Right dashboards contribute to unearth analytic insights, revealing unique patient stories for strategic, tailored treatment.
Connecting humans with health systems, a supportive care platform links all players and workflows involved. The result? Quantifiable outcomes, and a clear return on investment.
Adopting big data in healthcare can yield:
- 20%-30% in cost savings
- 35% rise in patient access
- 20% improvement in outcomes
- 30% growth in revenue
Why it Matters
The supportive care platform drives business value by aligning collective commitments of key players in the healthcare industry.
|Patient||- Improved awareness|
- Better engagement
- Personalized experience
|- Increased survival rates
- Better quality of life
|Healthcare providers||- Better delivery|
- Improved efficiency
- Improved efficacy
|- Reduced hospitalization rates
- More efficient, successful treatment
- Increased use of resources
|Pharma||- Leading customer and patient insight|
- Improved customer and patient credibility
|- Improved adherence
- Detailed understanding of patients
The evolving needs of healthcare consumers call for building long-term relationships between patients and healthcare providers.
With the disruptive solution of an intelligence-powered care system, pharma companies can further these ongoing relationships and advance both patient and business outcomes.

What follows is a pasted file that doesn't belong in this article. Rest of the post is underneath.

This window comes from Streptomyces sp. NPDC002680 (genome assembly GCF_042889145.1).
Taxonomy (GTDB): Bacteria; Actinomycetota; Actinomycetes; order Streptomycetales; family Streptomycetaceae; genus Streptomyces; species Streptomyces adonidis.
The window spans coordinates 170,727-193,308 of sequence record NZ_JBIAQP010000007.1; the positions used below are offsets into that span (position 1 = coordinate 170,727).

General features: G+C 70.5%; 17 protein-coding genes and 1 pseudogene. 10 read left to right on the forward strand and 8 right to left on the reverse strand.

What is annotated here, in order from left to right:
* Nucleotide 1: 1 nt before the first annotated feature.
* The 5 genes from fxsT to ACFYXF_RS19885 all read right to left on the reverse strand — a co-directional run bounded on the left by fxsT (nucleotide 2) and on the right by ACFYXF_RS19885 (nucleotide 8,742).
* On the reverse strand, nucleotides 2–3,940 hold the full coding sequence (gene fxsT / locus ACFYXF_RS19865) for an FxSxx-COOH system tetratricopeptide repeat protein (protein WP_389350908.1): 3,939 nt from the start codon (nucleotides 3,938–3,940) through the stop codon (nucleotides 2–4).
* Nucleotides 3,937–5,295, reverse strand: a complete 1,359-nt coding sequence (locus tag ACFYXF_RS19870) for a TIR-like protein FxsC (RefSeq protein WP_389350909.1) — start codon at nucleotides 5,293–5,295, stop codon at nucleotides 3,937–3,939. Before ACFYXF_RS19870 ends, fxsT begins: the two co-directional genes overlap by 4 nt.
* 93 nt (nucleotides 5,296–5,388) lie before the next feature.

This is part four of a seven part series. Stay tuned by subscribing to Visual Capitalist for free, as we go into these six forces in more detail in the future.
The Global Inequality Gap, and How It’s Changed Over 200 Years
This visualization shows the global inequality gap — a difference in the standards of living around the world, as well as how it’s changed over 200 years.
How the Global Inequality Gap Has Changed In 200 Years
What makes a person healthy, wealthy, and wise? The UN’s Human Development Index (HDI) measures this by one’s life expectancy, average income, and years of education.
However, the value of each metric varies greatly depending on where you live. Today’s data visualization from Max Roser at Our World in Data summarizes five basic dimensions of development across countries—and how our average standards of living have evolved since 1800.
Health: Mortality Rates and Life Expectancy
Child mortality rates and life expectancy at birth are telltale signs of a country’s overall standard of living, as they indicate a population’s ability to access healthcare services.
Iceland stood at the top of these ranks in 2017, with only a 0.21% mortality rate for children under five years old. On the other end of the spectrum, Somalia had the highest child mortality rate of 12.7%—over three times the current global average.
While there’s a stark contrast between the best and worst performing countries, it’s clear that even Somalia has made significant strides since 1800. At that time, the global average child mortality rate was a whopping 43%.
Lower child mortality is also tied to higher life expectancy. In 1800, the average life expectancy was that of today’s millennial—only 29 years old:
Today, the global average has shot up to 72.2 years, with areas like Japan exceeding this benchmark by more than a decade.